The Gospel According to Matthew Review

The Gospel According to Matthew

It does seem almost perverse that a non-believer, Pasolini, could make what is perhaps the definitive cinematic version of the story of Christ and one that was even endorsed somewhat by the Vatican, with its placement on a Vatican film list compiled in 1995.

But simply being a non-believer does not hamper Pasolini’s ability to convey belief and most importantly, to tell a good story.

The journey of Christ in The Gospel According to Matthew is gripping and serene in equal measure and at the heart of the film and the character is a streak of rebelliousness and a revolutionary attitude that adds a thrilling dimension.

The choice to cast Enrique Irazoqui in the lead role only adds to this, with his stern features and almost wry facial expressions contributing to this fully realised portrait. Pasolini had at one time actually considered casting Jack Kerouac in the role, a concept that is almost unimaginable but one that leads to rather interesting musings on what could have been.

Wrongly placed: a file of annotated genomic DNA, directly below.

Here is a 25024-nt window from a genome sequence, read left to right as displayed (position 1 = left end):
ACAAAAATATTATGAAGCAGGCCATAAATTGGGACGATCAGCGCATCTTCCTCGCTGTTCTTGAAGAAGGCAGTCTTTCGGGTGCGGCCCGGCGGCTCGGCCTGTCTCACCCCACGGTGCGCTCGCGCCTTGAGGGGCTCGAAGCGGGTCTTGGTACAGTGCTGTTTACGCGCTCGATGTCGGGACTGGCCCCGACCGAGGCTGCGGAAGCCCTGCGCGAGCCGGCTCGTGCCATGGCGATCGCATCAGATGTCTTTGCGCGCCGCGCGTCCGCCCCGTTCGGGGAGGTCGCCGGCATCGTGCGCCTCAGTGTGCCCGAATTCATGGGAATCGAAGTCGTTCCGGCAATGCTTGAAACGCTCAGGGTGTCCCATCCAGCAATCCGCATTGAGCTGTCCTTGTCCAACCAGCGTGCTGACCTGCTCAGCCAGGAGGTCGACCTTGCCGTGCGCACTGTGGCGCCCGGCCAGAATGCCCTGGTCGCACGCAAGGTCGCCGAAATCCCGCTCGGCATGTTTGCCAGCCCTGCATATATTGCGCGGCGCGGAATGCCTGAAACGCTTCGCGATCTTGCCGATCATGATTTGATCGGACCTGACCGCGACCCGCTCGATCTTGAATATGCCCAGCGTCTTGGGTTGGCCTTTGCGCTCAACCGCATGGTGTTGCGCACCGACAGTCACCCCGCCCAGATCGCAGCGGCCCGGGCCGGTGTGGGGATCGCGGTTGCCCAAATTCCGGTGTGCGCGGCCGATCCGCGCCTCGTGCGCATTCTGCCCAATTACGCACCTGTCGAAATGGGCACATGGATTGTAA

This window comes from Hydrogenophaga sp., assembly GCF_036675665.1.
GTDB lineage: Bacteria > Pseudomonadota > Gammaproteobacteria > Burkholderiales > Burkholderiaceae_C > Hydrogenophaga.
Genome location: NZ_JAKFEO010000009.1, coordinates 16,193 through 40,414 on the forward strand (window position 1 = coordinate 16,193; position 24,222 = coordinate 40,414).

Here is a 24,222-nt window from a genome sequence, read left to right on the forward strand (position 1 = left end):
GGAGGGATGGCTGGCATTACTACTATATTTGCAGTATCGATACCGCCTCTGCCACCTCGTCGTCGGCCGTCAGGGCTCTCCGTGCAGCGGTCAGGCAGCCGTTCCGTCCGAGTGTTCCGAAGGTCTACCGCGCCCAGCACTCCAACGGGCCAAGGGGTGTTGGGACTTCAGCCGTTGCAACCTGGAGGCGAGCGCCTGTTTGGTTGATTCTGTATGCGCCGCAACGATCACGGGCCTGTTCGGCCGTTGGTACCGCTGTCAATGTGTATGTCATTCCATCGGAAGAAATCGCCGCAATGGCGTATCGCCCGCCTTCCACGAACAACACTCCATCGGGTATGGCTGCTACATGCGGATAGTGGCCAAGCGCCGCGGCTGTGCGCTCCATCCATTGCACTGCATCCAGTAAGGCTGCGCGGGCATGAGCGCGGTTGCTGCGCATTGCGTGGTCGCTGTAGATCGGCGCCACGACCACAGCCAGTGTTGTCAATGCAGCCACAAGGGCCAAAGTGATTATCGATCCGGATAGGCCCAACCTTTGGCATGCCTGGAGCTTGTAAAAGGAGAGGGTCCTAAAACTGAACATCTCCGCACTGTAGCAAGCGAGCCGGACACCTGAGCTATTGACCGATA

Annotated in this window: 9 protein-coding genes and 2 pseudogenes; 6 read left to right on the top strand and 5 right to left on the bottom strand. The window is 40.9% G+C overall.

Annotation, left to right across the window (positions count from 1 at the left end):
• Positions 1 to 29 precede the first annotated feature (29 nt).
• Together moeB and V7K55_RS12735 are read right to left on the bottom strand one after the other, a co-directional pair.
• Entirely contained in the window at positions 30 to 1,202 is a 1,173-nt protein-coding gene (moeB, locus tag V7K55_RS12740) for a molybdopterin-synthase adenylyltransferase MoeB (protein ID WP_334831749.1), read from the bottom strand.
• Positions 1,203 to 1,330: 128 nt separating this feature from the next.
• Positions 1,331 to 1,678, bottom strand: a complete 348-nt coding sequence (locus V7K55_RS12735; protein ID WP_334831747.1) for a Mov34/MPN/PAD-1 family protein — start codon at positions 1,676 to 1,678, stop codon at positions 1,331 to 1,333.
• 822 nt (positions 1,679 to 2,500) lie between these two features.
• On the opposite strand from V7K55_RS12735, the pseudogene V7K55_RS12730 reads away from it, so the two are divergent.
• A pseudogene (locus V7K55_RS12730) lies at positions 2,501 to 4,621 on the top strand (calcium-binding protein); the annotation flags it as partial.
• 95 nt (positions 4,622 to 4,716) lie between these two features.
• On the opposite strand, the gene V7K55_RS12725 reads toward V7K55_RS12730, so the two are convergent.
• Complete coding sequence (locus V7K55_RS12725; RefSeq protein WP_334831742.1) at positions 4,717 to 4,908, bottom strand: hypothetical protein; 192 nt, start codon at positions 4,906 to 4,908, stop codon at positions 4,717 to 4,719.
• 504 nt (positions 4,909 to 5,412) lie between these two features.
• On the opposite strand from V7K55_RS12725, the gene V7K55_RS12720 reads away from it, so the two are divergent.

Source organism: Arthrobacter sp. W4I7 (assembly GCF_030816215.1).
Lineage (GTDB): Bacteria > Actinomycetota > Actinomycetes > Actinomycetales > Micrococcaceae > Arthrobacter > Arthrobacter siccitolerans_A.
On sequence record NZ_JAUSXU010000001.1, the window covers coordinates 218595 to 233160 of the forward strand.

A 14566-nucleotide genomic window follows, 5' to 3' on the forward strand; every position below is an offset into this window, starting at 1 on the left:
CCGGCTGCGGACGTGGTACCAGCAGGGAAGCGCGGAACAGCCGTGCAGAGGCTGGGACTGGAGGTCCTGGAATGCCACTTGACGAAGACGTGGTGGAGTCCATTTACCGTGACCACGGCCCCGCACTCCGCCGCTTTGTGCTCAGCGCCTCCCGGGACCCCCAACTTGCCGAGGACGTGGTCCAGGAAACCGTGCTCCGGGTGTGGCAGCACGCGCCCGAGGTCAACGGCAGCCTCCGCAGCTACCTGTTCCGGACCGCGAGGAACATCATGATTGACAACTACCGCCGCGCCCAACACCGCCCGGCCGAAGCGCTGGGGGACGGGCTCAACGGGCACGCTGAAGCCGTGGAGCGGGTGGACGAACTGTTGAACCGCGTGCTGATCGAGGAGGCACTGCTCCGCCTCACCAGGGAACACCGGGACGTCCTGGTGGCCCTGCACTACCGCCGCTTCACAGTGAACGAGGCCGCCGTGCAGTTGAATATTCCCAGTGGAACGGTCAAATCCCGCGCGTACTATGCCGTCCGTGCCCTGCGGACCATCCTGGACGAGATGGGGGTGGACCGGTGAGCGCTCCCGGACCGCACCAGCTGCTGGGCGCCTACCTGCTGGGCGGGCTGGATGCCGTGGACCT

As an atheist watching the film I cannot speak to the ‘spiritual’ significance to the film but as someone who has made efforts to understand and appreciate the texts upon which Christianity was built I can appreciate the care that was taken by Pasolini to treat the figure of Christ with respect and without deviating too far from the words of the widely distributed version of the bible many have come to know so well.

In fact there are even times when Christ’s words appear more like modern sound-bites, smart answers to tricky questions wrapped up almost too neatly in a quick response. The rebellious nature inherent in this portrayal really makes the dialogue work though and despite seeming like diametrically opposed concepts, Pasolini’s Christ is one of angry grace. Pasolini also treats Christ’s words and the reported miracles with deference but not excessive reverence, resulting in the tone almost lapsing into one of a matter-of-fact accounting of events.

This intelligent treatment of the tone, the rebellious, almost political nature of Pasolini’s Christ (more Che Guevara than old-Hollywood sword and sandals) and the beautiful visual storytelling in his filmmaking choices make for a rich and compelling film.

This review was originally posted at Bleeding Cool.